Pastor Rick Warren and his wife, Kay, said in their first interview with the media since their son's suicide more than five months ago that they knew all along that the day would come when they would become spokespeople for mental illness.
The Warrens told CNN's Piers Morgan during a taped broadcast of his show that aired Tuesday evening that they kept their son's lifelong struggles with mental disease out of the public eye for the sake of his dignity.
In response to Morgan's question about whether he should have done more as "Rick Warren, America's pastor" about the issue of mental health before their son, Matthew, took his life, Warren replied, "We've always known since Matthew has lived his entire life with mental illness that one day we would be spokespeople for mental illness. Kay and I have known this for years and years.
"The reason we were quiet was primarily to protect Matthew's dignity. It was his story to tell," Warren said. "We were always praying that either A, he would be healed miraculously, or B, will get treatment, therapy, medicine that helps him manage his disease for the rest of his life, and then he can tell this story."
Matthew Warren died at the age of 27 from a self-inflicted gunshot wound on April 5. The Warrens, who are the founders of Saddleback Church in Lake Forest, Calif., decided to grant the interview in recognition of National Suicide Prevention Week (Sept. 8-14) and in an effort to help remove the stigma of mental illness.
On the subject of keeping their son's mental illness private, Kay Warren said, "We didn't want him to endure the scrutiny that's being thrown at Rick. He was already struggling. To be in the public spotlight, have people scrutinize him … he didn't need that."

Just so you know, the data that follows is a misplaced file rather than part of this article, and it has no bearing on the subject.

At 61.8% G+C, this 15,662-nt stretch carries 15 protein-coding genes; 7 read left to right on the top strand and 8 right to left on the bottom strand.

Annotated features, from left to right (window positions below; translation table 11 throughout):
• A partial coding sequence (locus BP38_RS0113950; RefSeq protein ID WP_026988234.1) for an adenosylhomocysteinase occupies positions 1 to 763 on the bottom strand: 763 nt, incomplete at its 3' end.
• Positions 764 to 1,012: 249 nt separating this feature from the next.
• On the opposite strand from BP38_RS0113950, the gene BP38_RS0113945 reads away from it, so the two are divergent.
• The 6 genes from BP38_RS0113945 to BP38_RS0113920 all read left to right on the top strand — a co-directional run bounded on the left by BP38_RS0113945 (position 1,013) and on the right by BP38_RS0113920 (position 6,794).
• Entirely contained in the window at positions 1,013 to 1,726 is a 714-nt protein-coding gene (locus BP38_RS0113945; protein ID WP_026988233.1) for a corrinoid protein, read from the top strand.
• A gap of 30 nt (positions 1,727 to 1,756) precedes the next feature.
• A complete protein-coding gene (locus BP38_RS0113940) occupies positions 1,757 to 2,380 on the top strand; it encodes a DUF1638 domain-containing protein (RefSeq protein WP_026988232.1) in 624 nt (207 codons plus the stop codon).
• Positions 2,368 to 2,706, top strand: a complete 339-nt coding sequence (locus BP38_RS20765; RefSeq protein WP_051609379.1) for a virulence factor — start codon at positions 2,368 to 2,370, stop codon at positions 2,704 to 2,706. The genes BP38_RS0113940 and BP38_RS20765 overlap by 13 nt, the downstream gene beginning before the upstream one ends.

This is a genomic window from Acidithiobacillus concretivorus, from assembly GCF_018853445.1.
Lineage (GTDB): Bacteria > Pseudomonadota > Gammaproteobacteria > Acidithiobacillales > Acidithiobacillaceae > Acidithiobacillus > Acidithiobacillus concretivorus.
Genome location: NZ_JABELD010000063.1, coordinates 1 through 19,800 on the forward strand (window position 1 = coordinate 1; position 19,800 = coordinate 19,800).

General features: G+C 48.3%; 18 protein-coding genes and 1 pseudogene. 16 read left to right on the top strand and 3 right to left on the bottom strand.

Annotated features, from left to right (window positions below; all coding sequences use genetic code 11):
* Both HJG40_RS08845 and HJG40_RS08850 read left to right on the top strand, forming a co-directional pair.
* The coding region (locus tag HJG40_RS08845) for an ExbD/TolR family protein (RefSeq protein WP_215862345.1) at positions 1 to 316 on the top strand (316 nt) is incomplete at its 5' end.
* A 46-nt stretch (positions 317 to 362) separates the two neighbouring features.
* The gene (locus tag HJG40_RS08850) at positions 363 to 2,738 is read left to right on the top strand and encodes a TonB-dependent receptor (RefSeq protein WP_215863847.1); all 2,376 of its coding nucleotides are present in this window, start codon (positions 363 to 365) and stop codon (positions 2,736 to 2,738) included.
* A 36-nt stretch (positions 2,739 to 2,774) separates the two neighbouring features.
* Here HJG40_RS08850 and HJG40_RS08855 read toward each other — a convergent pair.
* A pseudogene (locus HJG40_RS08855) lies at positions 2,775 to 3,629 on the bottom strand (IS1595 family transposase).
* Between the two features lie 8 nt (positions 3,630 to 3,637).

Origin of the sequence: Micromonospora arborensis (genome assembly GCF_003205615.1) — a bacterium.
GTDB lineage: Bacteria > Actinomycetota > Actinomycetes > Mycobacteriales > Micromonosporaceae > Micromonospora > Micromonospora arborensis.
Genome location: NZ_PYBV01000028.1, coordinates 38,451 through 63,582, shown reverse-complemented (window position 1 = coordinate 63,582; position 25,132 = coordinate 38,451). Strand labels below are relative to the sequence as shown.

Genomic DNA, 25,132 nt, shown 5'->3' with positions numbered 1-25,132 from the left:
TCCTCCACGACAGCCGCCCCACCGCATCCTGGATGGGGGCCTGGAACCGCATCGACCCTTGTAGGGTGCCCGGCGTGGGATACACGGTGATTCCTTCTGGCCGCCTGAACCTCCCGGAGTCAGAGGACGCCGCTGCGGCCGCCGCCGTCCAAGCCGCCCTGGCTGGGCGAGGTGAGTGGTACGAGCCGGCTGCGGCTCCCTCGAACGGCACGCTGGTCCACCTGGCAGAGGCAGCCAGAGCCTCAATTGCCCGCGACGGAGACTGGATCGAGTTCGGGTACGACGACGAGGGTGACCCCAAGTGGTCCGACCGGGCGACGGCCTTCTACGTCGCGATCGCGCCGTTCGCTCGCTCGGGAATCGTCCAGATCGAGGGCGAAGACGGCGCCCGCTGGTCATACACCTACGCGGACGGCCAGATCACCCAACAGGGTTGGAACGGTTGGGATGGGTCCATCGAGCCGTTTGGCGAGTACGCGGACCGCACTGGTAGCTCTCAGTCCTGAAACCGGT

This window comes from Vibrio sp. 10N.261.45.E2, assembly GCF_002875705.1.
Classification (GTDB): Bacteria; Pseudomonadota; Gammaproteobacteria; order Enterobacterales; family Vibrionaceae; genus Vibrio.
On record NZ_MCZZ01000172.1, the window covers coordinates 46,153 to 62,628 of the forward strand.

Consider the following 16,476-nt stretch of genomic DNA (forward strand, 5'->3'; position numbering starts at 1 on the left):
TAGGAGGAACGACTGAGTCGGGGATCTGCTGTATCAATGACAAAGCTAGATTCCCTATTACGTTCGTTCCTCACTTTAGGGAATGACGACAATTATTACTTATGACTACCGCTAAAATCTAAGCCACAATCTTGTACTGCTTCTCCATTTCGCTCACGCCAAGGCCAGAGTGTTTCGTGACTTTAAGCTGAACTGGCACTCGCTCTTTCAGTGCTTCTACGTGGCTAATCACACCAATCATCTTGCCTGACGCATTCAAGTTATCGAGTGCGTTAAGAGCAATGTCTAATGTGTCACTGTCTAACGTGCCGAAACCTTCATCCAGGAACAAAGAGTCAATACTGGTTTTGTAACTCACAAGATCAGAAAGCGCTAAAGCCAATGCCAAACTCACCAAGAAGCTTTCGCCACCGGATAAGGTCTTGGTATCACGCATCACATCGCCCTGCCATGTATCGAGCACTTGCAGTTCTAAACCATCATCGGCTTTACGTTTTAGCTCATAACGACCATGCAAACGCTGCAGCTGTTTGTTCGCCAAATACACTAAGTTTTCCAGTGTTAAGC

When asked how they would like Matthew to be remembered, Kay Warren said, "…We put on his marker, 'compassionate warrior,' and that pretty much sums him up, his deep compassion."
Warren added, "We've probably received over 30,000 letters of condolences. The letters that have meant most to me were from the people that Matthew had led to faith in Christ. That they are going to be in heaven because of him, and [writing]: 'I know the Lord. I have a relationship with Jesus because of your son over the years.'"
The gut-wrenching interview with Morgan, including tears from the couple during several of their answers, also featured discussion about the several stages of grief.
"I've said almost from the start, that we are devastated, but not destroyed," Kay Warren said. "We are going to survive and someday we'll thrive again. [However], it is the worst thing that could ever happen."
Warren added, "I have cried every single day since Matthew died, but that is actually a good thing. Grief is a good thing, it's the way that we get through the transitions of life. I find that if I don't cry then you're stuck."
The Warrens explained that their son had struggled with thoughts of suicide before and in fact, the night before his death, Kay was trying to talk him out of suicide. She said the couple knew that Mathew had a gun and he had told her that if they called the police that evening that he would take his life instantly.
Kay said she was stuck with the horrible dilemma of having to wait on what would happen with their son. That evening and the next morning, the couple had a premonition that something terrible happened.
In discussion about that night, Warren said, "We had talked him off the edge hundreds of times."
During the show's conclusion, Morgan said it was a privilege and an honor to do the interview and that "my heart goes out to you, it's a heart-breaking story." At which point, Kay Warren said, "There's hope. It's so important that people know that no matter how desperate their despair, there is hope and not to give up."
Last weekend, Warren completed his seven-week sermon series, "How to Get Through What You're Going Through," which began with his return to the pulpit in late July after a four-month sabbatical. Each message in the series focused on the six stages of grief – shock, sorrow, struggle, surrender, sanctification – and finally this last week, "service."
In a sermon entitled, "Never Waste Your Pain," Warren challenged members gathered at the main Saddleback campus and via video in the seven satellite campuses and live streamed on the Internet that, "Our deepest life message often comes out of our deepest pain."
During his sermon, Warren became transparent about the recent pain in his own life since his son's death. "The fellowship of suffering is the deepest of all," he said. "Odds aren't good for a couple who loses a child, as nearly one-third of these marriages end in divorce. But Kay and I give each other a lot of grace, are closer today since Matthew's death, and I am more in love with my wife than ever before."
Archived videos of Warren's sermons at Saddleback Church can be seen at the church's website.